Exemplary approximate dimensions of the planar microstrips shown in FIG. 1 will now be provided. As shown, the width of each dipole microstrip is 0.2 λ. The width of each parallel microstrip is 0.04 λ. The horizontal distance between one launch point of a dipole and another launch point of a horizontally adjacent dipole is 0.5 λ. The vertical distance between two opposing top loading microstrips of a dipole is 0.5 λ. The horizontal length of a top loading microstrip, when spanning between two parallel microstrips, is 0.49 λ.

A discussion will now be directed to RF networks for driving the phased array antenna of FIG. 1, as exemplified in FIGS. 3–5. Referring first to FIG. 3, there is shown a transmit/receive (T/R) network for exciting each dipole of the phased array antenna. The T/R network of FIG. 3 is generally designated as 30 and may be modularly arranged, as shown. Transmit RF input port 38 is divided, at node 38 a, into multiple array columns, designated 45 a through 45 n. Each array column corresponds to an orthogonal pair of radiating elements (only 8 a and 8 b are shown). As an example, in one embodiment of the invention, the four orthogonal pairs of radiating elements of FIG. 1 may require four corresponding array columns 45 a, 45 b 45 c and 45 d. Since each array column includes similar modular components, only the components between array column 45 a and radiating elements 8 a and 8 b (or dipoles 8 a and 8 b) will be described below.

Each array column, or more specifically array column 45 a includes two paths, one path for each dipole. A first path includes variable attenuator 37 a and variable phase shifter 36 a connected in series. The attenuator may be used for controlling the transmitted polarization and channel alignment, if necessary. The phase shifter may be used for dual purposes. First, the phase shifter may provide appropriate phase setting for polarization. Second, the phase shifter may provide array beam steering. As will be explained, processor 44 controls both the phase setting of the phase shifter and the attenuation setting of the attenuator.

As shown, a power divider at node 35 a splits the transmitted signal into two power amplifiers 34 a and 34 b. In this manner, each power amplifier energizes a respective feed point of dipole 8 a. This is a preferred method of powering the phased array antenna instead of using a single amplifier 51 (shown in FIG. 4). The advantage is derived from the separation of the two amplifiers results in a lower heat density.

The output signal of power amplifier 34 a, after passing through circulator 33 a and 180 degree phase shifter 32 a, excites dipole 8 b. The output signal of power amplifier 34 b passes through circulator 33 b and then directly excites dipole 8 b. The two signals are 180 degrees out-of-phase, which assures proper phase excitation at launch points 13 and 14 (FIG. 1) of dipole 8 b.

The second path includes variable attenuator 37 b and variable phase shifter 36 b connected in series. The attenuator may be used for controlling the transmitted polarization and channel alignment, if necessary. The phase shifter may be used for providing appropriate phase setting for polarization and array beam steering. Processor 44 may control both the phase shifter and the attenuator.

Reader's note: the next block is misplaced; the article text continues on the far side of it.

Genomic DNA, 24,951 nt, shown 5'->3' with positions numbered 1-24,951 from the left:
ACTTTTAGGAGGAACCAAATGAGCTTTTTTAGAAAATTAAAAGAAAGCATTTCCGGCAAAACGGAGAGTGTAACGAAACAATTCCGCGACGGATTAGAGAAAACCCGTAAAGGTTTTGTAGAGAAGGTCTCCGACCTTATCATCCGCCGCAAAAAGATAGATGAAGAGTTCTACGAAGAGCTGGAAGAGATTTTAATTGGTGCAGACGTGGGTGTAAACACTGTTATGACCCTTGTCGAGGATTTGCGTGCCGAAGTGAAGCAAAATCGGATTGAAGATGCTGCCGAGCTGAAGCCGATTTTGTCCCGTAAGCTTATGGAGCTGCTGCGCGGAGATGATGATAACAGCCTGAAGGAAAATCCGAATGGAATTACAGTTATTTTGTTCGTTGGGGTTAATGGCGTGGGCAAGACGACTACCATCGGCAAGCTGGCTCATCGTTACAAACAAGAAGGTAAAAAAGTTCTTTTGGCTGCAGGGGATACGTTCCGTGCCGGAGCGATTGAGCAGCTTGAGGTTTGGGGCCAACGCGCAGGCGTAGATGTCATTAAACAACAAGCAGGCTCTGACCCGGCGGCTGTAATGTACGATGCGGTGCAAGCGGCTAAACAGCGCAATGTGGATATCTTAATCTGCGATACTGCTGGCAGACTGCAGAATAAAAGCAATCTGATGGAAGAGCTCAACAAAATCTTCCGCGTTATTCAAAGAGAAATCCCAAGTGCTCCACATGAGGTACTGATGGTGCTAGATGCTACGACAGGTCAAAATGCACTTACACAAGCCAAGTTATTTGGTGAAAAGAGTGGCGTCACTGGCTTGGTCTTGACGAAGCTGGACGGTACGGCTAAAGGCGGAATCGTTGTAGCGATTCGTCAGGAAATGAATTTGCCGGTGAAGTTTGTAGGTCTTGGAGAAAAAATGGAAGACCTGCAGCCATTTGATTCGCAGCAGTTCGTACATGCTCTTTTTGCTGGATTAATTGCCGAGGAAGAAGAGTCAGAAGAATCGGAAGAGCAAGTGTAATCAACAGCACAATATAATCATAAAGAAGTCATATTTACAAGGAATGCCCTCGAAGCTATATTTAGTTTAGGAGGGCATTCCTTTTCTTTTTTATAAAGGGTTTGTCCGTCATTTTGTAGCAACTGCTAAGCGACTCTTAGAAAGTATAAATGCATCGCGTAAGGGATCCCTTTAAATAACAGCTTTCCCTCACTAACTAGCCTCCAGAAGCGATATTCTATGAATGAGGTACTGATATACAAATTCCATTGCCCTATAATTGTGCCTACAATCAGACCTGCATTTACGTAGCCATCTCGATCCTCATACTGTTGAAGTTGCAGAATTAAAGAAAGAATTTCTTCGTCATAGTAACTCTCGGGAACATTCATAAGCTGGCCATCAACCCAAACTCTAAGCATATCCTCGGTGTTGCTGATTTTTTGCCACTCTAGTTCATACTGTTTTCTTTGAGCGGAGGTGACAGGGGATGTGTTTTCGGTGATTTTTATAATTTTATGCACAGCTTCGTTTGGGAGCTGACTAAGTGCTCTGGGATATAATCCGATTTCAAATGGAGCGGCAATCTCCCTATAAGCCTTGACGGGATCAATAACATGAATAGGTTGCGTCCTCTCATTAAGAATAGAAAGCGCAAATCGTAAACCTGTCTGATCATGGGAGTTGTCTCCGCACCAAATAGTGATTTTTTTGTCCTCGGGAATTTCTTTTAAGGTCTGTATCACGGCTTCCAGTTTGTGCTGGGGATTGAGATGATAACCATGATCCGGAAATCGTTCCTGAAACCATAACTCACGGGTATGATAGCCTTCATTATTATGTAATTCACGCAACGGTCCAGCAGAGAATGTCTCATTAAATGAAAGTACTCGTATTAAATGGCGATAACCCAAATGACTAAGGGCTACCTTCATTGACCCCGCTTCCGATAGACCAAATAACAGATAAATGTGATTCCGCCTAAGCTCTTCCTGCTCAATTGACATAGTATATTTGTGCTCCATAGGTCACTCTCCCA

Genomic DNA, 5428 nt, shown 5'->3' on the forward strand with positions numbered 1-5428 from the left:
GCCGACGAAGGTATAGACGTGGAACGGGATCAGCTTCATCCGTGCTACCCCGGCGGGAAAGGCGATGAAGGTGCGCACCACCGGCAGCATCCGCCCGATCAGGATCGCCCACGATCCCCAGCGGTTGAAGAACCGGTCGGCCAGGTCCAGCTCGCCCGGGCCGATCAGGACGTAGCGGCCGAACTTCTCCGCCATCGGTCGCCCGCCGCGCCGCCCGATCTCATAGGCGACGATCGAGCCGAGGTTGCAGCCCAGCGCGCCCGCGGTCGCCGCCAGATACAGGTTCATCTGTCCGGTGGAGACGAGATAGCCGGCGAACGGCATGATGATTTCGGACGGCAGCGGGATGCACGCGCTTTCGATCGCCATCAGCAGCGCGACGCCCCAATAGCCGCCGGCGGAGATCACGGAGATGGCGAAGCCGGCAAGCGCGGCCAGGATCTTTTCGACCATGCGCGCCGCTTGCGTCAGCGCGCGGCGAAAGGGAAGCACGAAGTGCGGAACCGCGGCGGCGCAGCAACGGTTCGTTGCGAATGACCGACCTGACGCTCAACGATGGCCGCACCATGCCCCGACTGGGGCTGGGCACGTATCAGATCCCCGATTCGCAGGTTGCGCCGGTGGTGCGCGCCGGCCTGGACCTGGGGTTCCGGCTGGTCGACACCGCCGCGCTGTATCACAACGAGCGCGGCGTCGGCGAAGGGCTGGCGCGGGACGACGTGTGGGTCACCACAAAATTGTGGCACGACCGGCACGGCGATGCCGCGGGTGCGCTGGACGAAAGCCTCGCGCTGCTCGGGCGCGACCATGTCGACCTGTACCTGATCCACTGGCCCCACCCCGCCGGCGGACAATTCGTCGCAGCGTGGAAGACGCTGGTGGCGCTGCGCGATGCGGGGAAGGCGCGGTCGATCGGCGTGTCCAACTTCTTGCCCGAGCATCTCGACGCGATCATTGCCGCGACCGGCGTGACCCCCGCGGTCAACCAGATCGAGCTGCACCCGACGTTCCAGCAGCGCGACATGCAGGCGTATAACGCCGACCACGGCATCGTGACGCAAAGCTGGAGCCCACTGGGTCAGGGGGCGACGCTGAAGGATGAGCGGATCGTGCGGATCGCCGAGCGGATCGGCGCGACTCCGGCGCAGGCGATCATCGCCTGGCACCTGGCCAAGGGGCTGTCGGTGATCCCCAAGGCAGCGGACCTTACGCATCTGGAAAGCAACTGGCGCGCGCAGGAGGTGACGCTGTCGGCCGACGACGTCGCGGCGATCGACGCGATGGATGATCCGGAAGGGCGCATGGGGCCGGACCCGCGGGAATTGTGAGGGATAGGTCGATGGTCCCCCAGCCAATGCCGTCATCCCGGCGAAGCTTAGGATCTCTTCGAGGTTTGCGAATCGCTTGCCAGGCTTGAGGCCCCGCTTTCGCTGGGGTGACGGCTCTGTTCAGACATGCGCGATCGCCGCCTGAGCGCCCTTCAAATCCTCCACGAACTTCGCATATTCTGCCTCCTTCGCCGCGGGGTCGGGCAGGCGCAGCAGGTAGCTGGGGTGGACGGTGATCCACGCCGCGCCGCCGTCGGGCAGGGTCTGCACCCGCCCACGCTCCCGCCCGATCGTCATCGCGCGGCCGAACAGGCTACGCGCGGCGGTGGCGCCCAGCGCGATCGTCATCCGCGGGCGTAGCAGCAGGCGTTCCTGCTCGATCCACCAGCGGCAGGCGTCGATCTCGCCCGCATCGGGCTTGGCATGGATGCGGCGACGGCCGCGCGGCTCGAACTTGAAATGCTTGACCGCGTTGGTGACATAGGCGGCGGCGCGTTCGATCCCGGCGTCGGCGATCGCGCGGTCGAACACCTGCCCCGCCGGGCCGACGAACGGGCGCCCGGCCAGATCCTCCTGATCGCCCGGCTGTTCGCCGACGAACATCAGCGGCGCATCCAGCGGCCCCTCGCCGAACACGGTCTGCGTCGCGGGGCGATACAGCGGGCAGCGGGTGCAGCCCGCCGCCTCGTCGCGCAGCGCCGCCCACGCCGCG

A power divider at node 35 b splits the transmitted signal into two power amplifiers 34 c and 34 d. In this manner, each power amplifier energizes each feed point of dipole 8 a. The output signal of power amplifier 34 c passes through circulator 33 c and 180 degree phase shifter 32 b and then excites dipole 8 a. The output signal of power amplifier 34 d passes through circulator 33 d and then directly excites dipole 8 a. The two signals are 180 degrees out-of-phase which assures proper phase excitation of launch points 13 and 14 (FIG. 1) of dipole 8 a.

In the example shown in FIG. 3, transmit module 31 includes attenuators 37 a and 37 b, phase shifters 36 a and 36 b, power dividers 35 a and 35 b, power amplifiers 34 a, 34 b, 34 c and 34 d. Although not shown, a similar transmit module 31 may be provided for the other array columns, such as 45 b, 45 c, 45 d, etc.

Operation of T/R network 30 in the receiving mode, as shown in FIG. 3, will now be described. The received signals are sampled by each of the planar compact dipoles 8 of phased array antenna 6, for example dipoles 8 a and 8 b. The received signals proceed toward direction finder (DF) receiver 42 and polarization receiver 43 for analysis. The received signals from the compact dipoles are separately combined by combiner 40 a and combiner 41 a. Combiner 40 a combines the signals in receive array columns 46 a, 46 b, 46 c, etc. and outputs the combined signals onto line 40 for input into DF receiver 42 and polarization receiver 43 for analysis. Similarly, combiner 41 a combines the signals in receive array columns 47 a, 47 b, 47 c, etc. and outputs the combined signals onto line 41 as input to DF receiver 42 and polarization receiver 43 for analysis.

FIG. 3 shows the receive paths between compact dipoles 8 a and 8 b and receive array columns 46 a and 47 a, respectively. The other receive paths between the other compact dipoles and the other receive array columns are similar and have been omitted in FIG. 3 for purpose of clarity.

Following the receive signals from the upper transmission line (launch points 13 and 14 of dipole 8 b shown in FIG. 1), one feed point requires a 180 degree phase shifter 32 a to assure that the dipole excitation is properly phased. The two signal paths of dipole 8 b pass through circulators 33 a and 33 b, and are combined at receive array column 47 a. Similarly, the lower transmission line (launch points 13 and 14 of dipole 8 a shown in FIG. 1) has one feed point passing through a 180 degree phase shifter 32 b and circulator 33 c, while the other feed point passes through circulator 33 d. The two signal paths of dipole 8 a are combined at receive array column 46 a.